Rosemary oil can effectively reduce headaches, muscle aches, rheumatism, and joint aches by increasing blood circulation. Its anti-inflammatory and analgesic properties make it beneficial in alleviating joint pain associated with arthritis.7
How To Use It
- Apply rosemary essential oil directly to the affected area and massage to relieve pain.
- Take vapor baths with rosemary essential oil to reduce pain caused by rheumatism.
6. Cures Indigestion
In addition to curing indigestion, rosemary essential oil can relieve constipation, stomach cramps, gas, and bloating.8 It is a good detoxifier that helps to eliminate toxins from the liver and regulates the production and secretion of bile, which plays an important role in the digestion process.9 It may also stimulate your appetite and improve the absorption of nutrients.
How To Use It
- Combine a few drops of essential oil with coconut oil and massage it on to the skin of your stomach.
7. Improves Dental Health
How To Use It
- Use it as a mouthwash by adding 10–12 drops of rosemary oil to a cup of water.
Note: Pregnant and breastfeeding women must avoid using rosemary essential oil as it can lead to a miscarriage or affect the fetus.
|↑1||Galcerá, Francesc Casadó. “Hair lotion useful for treatment of hair loss and stimulating hair growth.” U.S. Patent 6,447,762, issued September 10, 2002.|
|↑2||Moss, Mark, Jenny Cook, Keith Wesnes, and Paul Duckett. “Aromas of rosemary and lavender essential oils differentially affect cognition and mood in healthy adults.” International Journal of Neuroscience 113, no. 1 (2003): 15-38.|
|↑3||Moss, Mark, and Lorraine Oliver. “Plasma 1, 8-cineole correlates with cognitive performance following exposure to rosemary essential oil aroma.” Therapeutic advances in psychopharmacology 2, no. 3 (2012): 103-113.|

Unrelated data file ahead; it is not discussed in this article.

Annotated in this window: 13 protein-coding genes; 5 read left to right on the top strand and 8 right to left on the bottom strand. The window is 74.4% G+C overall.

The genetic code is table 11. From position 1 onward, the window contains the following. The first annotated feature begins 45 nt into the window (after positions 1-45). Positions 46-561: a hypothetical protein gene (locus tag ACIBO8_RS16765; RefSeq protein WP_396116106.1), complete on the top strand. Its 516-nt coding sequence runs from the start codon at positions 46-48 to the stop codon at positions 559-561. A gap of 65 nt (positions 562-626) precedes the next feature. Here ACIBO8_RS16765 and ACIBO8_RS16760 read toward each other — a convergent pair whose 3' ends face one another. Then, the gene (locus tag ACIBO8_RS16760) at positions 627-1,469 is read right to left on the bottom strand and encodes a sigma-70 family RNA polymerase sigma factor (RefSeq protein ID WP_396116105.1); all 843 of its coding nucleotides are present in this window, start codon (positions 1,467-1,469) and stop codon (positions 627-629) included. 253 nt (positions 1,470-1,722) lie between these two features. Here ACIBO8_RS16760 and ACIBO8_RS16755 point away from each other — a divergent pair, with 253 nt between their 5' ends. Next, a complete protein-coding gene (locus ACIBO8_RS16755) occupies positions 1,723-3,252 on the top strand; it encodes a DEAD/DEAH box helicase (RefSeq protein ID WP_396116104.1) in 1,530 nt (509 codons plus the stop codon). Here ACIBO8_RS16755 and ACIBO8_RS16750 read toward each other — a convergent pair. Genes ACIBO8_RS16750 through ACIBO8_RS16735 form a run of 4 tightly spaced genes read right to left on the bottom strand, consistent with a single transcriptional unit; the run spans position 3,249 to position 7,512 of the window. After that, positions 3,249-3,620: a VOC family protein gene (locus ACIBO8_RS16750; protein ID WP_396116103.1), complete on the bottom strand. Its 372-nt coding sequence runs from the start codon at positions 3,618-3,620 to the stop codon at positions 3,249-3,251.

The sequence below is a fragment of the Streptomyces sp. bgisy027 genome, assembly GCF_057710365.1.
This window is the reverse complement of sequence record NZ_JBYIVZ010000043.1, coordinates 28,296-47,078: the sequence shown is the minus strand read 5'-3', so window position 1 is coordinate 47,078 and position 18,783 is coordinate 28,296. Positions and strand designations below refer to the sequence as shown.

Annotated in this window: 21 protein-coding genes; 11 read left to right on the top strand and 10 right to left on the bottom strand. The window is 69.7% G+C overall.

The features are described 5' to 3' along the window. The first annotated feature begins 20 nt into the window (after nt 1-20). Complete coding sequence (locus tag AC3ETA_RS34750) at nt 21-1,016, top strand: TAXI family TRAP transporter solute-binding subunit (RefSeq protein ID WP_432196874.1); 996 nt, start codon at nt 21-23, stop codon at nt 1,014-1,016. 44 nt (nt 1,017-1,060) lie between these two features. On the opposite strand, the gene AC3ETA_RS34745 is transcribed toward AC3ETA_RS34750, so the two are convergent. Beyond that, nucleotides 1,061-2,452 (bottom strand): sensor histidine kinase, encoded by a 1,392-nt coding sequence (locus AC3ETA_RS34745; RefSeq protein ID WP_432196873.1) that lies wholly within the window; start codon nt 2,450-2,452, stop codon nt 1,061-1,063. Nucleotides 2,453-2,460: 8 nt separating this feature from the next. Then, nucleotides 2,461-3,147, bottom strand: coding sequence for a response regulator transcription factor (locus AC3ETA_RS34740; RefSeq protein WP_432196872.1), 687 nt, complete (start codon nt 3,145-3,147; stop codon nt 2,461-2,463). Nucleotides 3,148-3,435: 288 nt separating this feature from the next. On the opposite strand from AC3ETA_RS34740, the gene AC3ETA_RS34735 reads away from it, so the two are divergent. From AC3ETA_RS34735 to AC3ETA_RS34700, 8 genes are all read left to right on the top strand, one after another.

|↑4||Rašković, Aleksandar, Isidora Milanović, Nebojša Pavlović, Tatjana Ćebović, Saša Vukmirović, and Momir Mikov. “Antioxidant activity of rosemary (Rosmarinus officinalis L.) essential oil and its hepatoprotective potential.” BMC complementary and alternative medicine 14, no. 1 (2014): 225.|
|↑5||Tsai, Tsung-Hsien, Lu-Te Chuang, Tsung-Jung Lien, Yau-Rong Liing, Wei-Yu Chen, and Po-Jung Tsai. “Rosmarinus officinalis extract suppresses Propionibacterium acnes–induced inflammatory responses.” Journal of medicinal food 16, no. 4 (2013): 324-333.|
|↑6||Atsumi, Toshiko, and Keiichi Tonosaki. “Smelling lavender and rosemary increases free radical scavenging activity and decreases cortisol level in saliva.” Psychiatry Research 150, no. 1 (2007): 89-96.|
|↑7||Takaki, I., L. E. Bersani-Amado, A. Vendruscolo, S. M. Sartoretto, S. P. Diniz, C. A. Bersani-Amado, and R. K. N. Cuman. “Anti-inflammatory and antinociceptive effects of Rosmarinus officinalis L. essential oil in experimental animal models.” Journal of medicinal food 11, no. 4 (2008): 741-746.|
|↑8||Al-Sereiti, M. R., K. M. Abu-Amer, and P. Sena. “Pharmacology of rosemary (Rosmarinus officinalis Linn.) and its therapeutic potentials.” (1999).|
|↑9||Maldonado-Valderrama, Julia, Pete Wilde, Adam Macierzanka, and Alan Mackie. “The role of bile salts in digestion.” Advances in Colloid and Interface Science 165, no. 1 (2011): 36-46.|
|↑10||Tsai, Po-Jung, Tzung-Hsun Tsai, and Su-Chen Ho. “In vitro inhibitory effects of rosemary extracts on growth and glucosyltransferase activity of Streptococcus sobrinus.” Food chemistry 105, no. 1 (2007): 311-316.|